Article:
Then again, there are the five percent that believe that we should not only go back to school, but that we do NOT need masks and distancing and that business should be conducted as usual. This is a big minority from our polls because most believe that the sickness floating around could STILL cost lives. Even though numbers are going down there are still many precautions to be taken.

So what SHOULD next year look like? Parents argue about this a lot, but the people who are actually GOING to the schools opinions need to be counted! From our polls, we’ve come to a conclusion that most kids think that Half n’ Half is the way to go! A nice compromise that will not only keep children and families less exposed and much more safe, but give children the social and learning environment that they need to thrive. 

We’ve covered what children think next year should look like, but how do children feel about this year? Specifically, quarantine. 

Forms response chart. Question title: How have you been feeling during quarantine? . Number of responses: 56 responses.

According to the graph, 71.5 percent of kids’ feelings range from four to seven with 1 feeling depressed and awful and ten being COULDN’T BE BETTER! Why is there such a big difference between how everyone’s feeling? Well, what do kids miss most from the non-Quarantine days? Being social. They miss their friends! How do we know? Take a wild guess. We did a survey!

Forms response chart. Question title: What do you miss most from the Non-Quarantine days? Check off one in each row, from what you miss most, to what you miss second most, to what you miss 3rd most!. Number of responses: .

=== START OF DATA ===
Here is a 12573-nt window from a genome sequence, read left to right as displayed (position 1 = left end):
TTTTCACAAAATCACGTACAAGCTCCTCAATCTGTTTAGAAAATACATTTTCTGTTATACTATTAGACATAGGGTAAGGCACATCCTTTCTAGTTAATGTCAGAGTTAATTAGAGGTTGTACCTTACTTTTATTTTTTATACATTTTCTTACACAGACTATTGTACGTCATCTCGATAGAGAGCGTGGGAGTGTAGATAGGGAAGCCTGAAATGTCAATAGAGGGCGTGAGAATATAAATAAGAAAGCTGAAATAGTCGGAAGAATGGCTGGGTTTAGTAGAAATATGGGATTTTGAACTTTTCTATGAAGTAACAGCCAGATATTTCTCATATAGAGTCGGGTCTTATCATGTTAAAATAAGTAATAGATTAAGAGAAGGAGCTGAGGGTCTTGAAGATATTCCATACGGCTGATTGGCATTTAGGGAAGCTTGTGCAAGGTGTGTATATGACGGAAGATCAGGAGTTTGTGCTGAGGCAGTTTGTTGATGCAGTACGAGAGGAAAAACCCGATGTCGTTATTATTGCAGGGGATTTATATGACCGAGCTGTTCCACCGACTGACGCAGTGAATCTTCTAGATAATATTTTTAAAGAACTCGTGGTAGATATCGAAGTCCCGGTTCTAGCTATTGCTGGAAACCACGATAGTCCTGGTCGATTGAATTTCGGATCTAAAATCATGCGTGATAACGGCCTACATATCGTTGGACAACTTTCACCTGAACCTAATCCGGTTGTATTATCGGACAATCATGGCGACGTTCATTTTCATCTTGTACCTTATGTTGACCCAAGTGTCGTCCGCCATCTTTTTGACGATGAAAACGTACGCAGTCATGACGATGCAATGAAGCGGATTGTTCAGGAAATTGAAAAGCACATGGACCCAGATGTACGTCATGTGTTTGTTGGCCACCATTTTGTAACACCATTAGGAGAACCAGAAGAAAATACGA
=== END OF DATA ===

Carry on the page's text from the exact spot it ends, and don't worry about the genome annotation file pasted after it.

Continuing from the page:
So many people miss their friends and it seems that a good way to feel better would be to communicate often! This sounds like a great solution! So have kids been being social to help feel better?Forms response chart. Question title: How social have you been with your friends?. Number of responses: 56 responses.

Apparently, they have! The MOST social butterflies seem to be having the happiest time! The people who gave us a ten for How Social Have You Been? had an average feeling of a seven! The kids who rarely ever Zoom averaged as a five. It seems like communicating and hanging out with friends can really bring spirits up! 

This shows that because kids miss their friends so much, they communicate with them more often, which brings their happiness level even higher because they are seeing the faces of people they miss. Their happiness level is going up because they can still experience some normalcy, like watching their friends’ faces light up with joy. Even if it is over a screen. The people who might be less social or just Zoom less probably WON’T experience this as often, so they’ll be much more sad. 

Parents’ opinions and feelings about the pandemic are important, but childrens’ voices are almost always overlooked. It’s important that whatever happens, children are taken into account. From school during COVID-19 this past year, to what school they want to go to, to even how school should look in the fall. Just because we’re young and smaller doesn’t mean we don’t deserve to be listened to in big moments that affect all of us. Quarantine Kids is empowering children’s voices to be heard. Especially now.


  1. This is an excellent survey and article! It made me realize how half and half in school could dramatically reduce exposure from full time in school, and still allow for in school experience.

    It really highlighted the need for seeing, literally seeing, your friends!

    This was extremely insightful and well done!

  2. Your survey and analyses are wonderful. They make sense, are readable, and give voice to those most seriously affected by the decisions made by the adults. It might be a good idea to submit this article to various newspapers, starting with West Side News. It’s unique and I’m sure it would invite thoughtful responses from the readers.

  3. It’s great to read what kids are feeling about the upcoming school year. I don’t believe I’ve read any articles about how kids themselves are feeling and what they want. And this article is great because it relies on surveys, not just anecdotal information. Really enlightening.